Tell me about how smoking affects your finances
I spent a lot of money on cigarettes. I would say about 80% of my salary as the average cost of a pack of cigarette is about N500
I started working at the lab during my IT following my Ordinary National Diploma (OND) and I stayed back afterward. The pay wasn’t great, but it was enough for me to save towards my Higher National Diploma (HND). But I didn’t, because I spent most of it on cigarettes and alcohol. I didn’t really calculate it back then, but I know I always had a pack or two of cigarettes on me.
How much do you smoke now?
I have stopped smoking. The seizures got worse. In fact, during one of the seizures I injured my wrist seriously, so I realized that I had to stop.
Can you tell me about the times you tried to quit?
After my parents found out, they sat down with me and tried to talk sense into me. But quitting was really difficult to do. Especially because I used to hang out with friends in bars and the smell of the cigarette smoke was just too enticing. It was like perfume to me, perfume that I wanted to inhale so badly. I noticed that every time I tried to quit, the intensity of my smoking increased. At most I would go a few days without smoking, but the twitching and the trembling were just too much. So, it was virtually impossible for me to quit without professional help which I eventually got from a hospital. My parents actually forced me to go to one after my seizures got really bad, and I was admitted and helped to stop smoking.
What makes you feel like smoking?
Stress. This is the topmost reason. Nigeria is a stressful country on its own. Another thing is when I am hanging out with my friends or when I get a whiff of cigarette smoking.
What do you think about smoking and its associated health hazards?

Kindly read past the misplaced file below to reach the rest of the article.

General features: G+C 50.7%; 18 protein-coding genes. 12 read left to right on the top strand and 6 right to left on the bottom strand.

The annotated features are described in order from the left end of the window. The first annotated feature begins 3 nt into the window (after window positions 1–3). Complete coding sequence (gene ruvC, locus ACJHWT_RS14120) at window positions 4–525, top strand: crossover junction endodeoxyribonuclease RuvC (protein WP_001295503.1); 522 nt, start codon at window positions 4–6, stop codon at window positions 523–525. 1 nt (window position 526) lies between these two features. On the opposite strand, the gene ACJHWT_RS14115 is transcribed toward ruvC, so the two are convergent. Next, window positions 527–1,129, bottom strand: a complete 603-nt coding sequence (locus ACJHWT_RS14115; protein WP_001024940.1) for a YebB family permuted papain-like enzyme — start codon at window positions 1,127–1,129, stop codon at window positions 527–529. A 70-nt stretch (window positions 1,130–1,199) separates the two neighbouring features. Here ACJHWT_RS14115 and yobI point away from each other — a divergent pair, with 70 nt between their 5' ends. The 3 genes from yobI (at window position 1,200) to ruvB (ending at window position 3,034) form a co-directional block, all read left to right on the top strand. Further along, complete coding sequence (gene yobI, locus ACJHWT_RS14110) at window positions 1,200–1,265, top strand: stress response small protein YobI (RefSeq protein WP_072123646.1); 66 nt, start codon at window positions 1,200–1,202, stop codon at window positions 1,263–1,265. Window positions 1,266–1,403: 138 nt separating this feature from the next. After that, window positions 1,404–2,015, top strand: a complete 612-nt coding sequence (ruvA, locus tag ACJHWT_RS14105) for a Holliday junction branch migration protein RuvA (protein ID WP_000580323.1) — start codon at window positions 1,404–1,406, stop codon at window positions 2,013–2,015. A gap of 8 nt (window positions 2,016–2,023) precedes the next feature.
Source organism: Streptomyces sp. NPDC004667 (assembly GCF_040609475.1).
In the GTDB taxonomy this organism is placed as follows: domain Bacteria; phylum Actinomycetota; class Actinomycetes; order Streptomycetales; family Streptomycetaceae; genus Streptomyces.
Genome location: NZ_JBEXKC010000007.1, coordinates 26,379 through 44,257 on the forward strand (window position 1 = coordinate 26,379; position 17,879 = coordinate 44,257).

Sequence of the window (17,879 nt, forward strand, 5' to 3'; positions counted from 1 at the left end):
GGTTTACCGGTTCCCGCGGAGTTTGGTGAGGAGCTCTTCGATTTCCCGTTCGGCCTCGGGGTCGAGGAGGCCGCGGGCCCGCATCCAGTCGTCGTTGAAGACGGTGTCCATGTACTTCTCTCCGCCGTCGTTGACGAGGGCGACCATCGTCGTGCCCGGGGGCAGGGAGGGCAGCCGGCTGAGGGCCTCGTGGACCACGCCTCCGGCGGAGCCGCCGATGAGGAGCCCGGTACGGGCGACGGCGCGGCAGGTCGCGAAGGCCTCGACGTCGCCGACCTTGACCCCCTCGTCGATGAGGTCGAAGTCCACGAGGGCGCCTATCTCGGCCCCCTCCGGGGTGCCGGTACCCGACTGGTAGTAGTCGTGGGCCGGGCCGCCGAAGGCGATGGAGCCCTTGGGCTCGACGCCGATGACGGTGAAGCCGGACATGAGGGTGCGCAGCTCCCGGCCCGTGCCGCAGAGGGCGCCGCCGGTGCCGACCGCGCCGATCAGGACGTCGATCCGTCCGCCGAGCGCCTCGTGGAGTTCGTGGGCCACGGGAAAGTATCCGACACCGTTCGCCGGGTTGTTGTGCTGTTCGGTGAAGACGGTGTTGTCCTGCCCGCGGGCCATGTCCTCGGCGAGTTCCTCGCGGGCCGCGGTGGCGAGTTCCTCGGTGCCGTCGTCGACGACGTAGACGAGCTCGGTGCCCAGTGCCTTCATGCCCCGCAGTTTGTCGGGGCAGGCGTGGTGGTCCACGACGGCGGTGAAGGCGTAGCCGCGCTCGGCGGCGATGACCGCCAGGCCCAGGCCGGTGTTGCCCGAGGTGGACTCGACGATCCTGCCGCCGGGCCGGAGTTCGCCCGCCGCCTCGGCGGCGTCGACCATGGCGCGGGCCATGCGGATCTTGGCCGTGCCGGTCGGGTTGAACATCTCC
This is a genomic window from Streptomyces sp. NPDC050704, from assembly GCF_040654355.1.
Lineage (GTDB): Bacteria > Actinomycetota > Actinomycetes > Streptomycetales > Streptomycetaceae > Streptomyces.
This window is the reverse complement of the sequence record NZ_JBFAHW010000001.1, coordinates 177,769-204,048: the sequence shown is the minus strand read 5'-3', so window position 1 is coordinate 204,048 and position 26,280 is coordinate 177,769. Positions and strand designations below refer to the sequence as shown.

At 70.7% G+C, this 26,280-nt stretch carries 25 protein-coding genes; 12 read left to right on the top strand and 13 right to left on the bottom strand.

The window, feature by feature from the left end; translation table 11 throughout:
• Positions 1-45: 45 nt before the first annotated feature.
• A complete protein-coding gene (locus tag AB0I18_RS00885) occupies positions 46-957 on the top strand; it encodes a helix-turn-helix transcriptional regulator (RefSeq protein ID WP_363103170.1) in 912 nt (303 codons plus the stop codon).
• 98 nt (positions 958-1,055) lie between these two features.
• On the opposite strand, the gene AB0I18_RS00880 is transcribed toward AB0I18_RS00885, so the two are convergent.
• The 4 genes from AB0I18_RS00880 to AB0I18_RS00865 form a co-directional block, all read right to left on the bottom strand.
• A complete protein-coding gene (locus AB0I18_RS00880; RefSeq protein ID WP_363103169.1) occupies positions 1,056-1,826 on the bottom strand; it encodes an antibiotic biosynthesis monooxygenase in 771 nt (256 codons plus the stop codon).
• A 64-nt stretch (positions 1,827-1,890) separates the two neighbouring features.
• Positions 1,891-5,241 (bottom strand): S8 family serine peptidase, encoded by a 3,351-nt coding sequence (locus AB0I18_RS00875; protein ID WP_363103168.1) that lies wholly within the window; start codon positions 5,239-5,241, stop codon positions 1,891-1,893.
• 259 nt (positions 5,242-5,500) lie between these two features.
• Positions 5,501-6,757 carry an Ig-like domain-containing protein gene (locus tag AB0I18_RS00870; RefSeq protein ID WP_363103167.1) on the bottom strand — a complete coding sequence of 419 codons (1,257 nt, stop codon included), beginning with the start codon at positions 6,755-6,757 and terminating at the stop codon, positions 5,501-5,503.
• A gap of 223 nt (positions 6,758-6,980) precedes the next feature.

Before things got really bad, I used to think that there was no danger in smoking. In fact, many arguments with friends who tried to get me to stop usually ended when I pointed out a host of successful people who were smokers and did not seem to be having any problems. You know, in Nigeria, smoking is associated with being a ‘never-do-well’. I changed my mind though when I had to do a lung function test and I saw how smoking had affected my lungs. Also, when I was told about the link between smoking and my seizures. Those were some of my motivations for quitting.
What would you do differently about your smoking?
I would never have started smoking. I lost my job because of smoking, and I also lost a lot of my friends due to the stigma associated with epilepsy which I developed as a result of smoking. I think the most painful of all was losing my admission in school. The issues that smoking caused me made me unable to go back to school, and also ostracized me from my family. It has been a lonely world, but I am hopeful.
What’s your outlook on life now?
Well, my relationship with my family is improving. Also, I have a new job and I am planning to go back to school as well. I know I have lost a lot, but I believe I can turn things around. I am willing to try.
Thank you for your time.